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How I Handle Sin

Written by Dave Lenehan

 

There’s always two sides to every story.  One side typically is the truth. The other is at most a big fat lie or at the least, a long stretching of the truth.  I think the same can be said about how we approach our sin.  When I’ve sinned, do I go right to God, confess it all, repent and seek his forgiveness…or do I sort of push it aside, not really tackle the issue and start convincing myself that it was not really a big deal?

The final hours of Jesus life on Earth give us an interesting insight into that internal battle.  It’s played out in the apostles Peter and Judas and their involvement in Jesus’ trial, death and resurrection.  Matthew records both of these guys’ experiences.  Remember that before the Last Supper, Judas had already put things in motion to set Jesus up for betrayal.

“When it was evening, he reclined at table with the twelve.[b]  And as they were eating, he said, “Truly, I say to you, one of you will betray me.” And they were very sorrowful and began to say to him one after another, “Is it I, Lord?”  He answered, “He who has dipped his hand in the dish with me will betray me. The Son of Man goes as it is written of him, but woe to that man by whom the Son of Man is betrayed! It would have been better for that man if he had not been born.” Judas, who would betray him, answered, “Is it I, Rabbi?” He said to him, “You have said so.” (Matthew 26:20-25, ESV)

Later on, we see Peter’s denial foretold:

“And when they had sung a hymn, they went out to the Mount of Olives. Then Jesus said to them, “You will all fall away because of me this night. For it is written, ‘I will strike the shepherd, and the sheep of the flock will be scattered.’ But after I am raised up, I will go before you to Galilee.” Peter answered him, “Though they all fall away because of you, I will never fall away.” Jesus said to him, “Truly, I tell you, this very night, before the rooster crows, you will deny me three times.” Peter said to him, “Even if I must die with you, I will not deny you!” And all the disciples said the same.” (Matthew 26:30-35, ESV)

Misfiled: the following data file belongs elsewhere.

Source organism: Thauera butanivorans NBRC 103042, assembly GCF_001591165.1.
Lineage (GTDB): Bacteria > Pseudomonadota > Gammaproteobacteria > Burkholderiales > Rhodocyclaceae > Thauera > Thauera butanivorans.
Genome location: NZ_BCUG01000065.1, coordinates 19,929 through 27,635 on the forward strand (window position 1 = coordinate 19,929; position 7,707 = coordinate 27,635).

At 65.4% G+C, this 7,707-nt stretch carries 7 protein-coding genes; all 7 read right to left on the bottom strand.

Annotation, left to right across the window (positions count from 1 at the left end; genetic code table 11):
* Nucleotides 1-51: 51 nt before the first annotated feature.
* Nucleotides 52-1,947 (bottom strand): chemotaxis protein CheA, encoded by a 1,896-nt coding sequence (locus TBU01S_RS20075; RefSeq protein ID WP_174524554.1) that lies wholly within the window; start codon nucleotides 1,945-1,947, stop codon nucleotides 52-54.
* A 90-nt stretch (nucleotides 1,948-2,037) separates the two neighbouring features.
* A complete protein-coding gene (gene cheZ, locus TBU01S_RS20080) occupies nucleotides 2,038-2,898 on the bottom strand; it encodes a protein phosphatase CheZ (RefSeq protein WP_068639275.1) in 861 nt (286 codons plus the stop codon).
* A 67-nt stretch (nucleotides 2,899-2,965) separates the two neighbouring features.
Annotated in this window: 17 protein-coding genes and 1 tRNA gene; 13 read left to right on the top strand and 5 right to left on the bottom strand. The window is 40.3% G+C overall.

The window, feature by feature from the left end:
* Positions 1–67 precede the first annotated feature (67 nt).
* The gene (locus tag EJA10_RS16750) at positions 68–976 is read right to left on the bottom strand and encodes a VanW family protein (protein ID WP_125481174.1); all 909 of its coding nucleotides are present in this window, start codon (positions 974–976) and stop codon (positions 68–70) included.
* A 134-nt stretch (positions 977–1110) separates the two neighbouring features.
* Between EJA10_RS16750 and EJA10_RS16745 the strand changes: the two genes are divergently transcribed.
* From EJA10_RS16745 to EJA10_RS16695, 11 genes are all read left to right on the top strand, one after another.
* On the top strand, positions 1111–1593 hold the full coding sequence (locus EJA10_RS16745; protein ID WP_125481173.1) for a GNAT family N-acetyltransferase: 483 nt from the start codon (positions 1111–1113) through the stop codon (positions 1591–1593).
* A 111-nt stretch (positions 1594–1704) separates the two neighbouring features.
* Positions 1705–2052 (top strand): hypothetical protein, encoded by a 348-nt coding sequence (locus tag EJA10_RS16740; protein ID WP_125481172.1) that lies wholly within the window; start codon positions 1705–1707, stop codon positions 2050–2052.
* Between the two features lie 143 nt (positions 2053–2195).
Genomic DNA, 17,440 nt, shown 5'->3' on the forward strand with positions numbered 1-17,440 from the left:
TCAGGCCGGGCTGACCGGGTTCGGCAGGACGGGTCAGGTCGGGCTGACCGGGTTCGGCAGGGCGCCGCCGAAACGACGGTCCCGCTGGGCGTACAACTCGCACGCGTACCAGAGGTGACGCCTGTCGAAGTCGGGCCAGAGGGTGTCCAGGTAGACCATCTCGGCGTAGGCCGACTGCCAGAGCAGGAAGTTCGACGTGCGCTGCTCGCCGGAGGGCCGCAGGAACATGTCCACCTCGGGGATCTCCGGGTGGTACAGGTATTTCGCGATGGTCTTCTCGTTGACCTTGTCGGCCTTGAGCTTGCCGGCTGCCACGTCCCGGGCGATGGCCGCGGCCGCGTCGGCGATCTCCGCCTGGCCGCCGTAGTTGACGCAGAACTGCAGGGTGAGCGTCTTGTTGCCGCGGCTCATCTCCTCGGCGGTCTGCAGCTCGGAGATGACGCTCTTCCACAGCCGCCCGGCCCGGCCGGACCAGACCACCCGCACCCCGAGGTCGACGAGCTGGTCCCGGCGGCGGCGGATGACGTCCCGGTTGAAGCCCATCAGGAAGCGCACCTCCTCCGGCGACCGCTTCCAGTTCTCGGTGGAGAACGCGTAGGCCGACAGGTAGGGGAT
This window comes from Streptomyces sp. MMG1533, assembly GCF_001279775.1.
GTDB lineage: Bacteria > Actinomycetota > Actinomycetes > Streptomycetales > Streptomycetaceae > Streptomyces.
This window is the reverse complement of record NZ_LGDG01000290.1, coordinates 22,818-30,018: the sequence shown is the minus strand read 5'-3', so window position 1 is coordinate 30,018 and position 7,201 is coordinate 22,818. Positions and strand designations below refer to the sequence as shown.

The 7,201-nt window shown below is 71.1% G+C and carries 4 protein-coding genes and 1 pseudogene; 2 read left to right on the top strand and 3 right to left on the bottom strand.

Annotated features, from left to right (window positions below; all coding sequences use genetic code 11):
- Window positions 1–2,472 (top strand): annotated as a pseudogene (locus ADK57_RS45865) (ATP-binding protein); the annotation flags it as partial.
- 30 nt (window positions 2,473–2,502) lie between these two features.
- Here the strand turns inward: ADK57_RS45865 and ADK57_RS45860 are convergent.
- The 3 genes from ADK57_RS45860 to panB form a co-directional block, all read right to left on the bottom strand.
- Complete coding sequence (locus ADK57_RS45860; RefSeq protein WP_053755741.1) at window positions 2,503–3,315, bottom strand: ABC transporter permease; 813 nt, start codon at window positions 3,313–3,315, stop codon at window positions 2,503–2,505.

We know how these events play out in the next several hours.  But it’s very significant to see how Peter and Judas each handle the realization of what they’ve done – that they’ve betrayed Jesus (yes, Peter’s denial, though never called this in Scripture, was a form of betrayal, too).  First, Peter:

“Now Peter was sitting outside in the courtyard. And a servant girl came up to him and said, “You also were with Jesus the Galilean.” But he denied it before them all, saying, “I do not know what you mean.” And when he went out to the entrance, another servant girl saw him, and she said to the bystanders, “This man was with Jesus of Nazareth.” And again he denied it with an oath: “I do not know the man.” After a little while the bystanders came up and said to Peter, “Certainly you too are one of them, for your accent betrays you.” Then he began to invoke a curse on himself and to swear, “I do not know the man.” And immediately the rooster crowed. And Peter remembered the saying of Jesus, “Before the rooster crows, you will deny me three times.” And he went out and wept bitterly.” (Matt 26:69-75, ESV)

Peter at first skirts the issue, denies he knows or is even associated with Jesus.  But then, when the rooster crows, he realizes what he’s done and it wrecks him. “…he went out and wept bitterly.”  Though we aren’t given Peter’s words after he ran out, I can imagine he was repenting with great anguish before God.

Judas’ approach is different:

“Then when Judas, his betrayer, saw that Jesus was condemned, he changed his mind and brought back the thirty pieces of silver to the chief priests and the elders, saying, “I have sinned by betraying innocent blood.” They said, “What is that to us? See to it yourself.” And throwing down the pieces of silver into the temple, he departed, and he went and hanged himself.  (Matt. 27:3-5, ESV)

Yes, Judas definitely knew he had done wrong – BIG TIME. But his approach was to just try to change things back, to get himself out of what he had done by returning the 30 pieces of silver to the religious leaders.  He seemed that he was more focused on saving face or trying to reset things than of being truly repentant for what he had done.  He saw his only way out was not forgiveness but self-destruction.

I know that when I’ve sinned, I’m not always on the level of immediate confession, repentance and seeking forgiveness.  Sometimes I just let it sit there and try to ignore it, thinking maybe God will ignore it, too.  Sometimes I have tried to excuse the sin out of my mind to try to lessen its impact in my life.  But when I really think about it, my only response to any time I sin should be like Peter – fall on my face before God and beg His forgiveness, turn away from it and set my eyes back on Him.

 I believe that approach pleases God – who has already forgiven me and welcomes me back with wide open arms.

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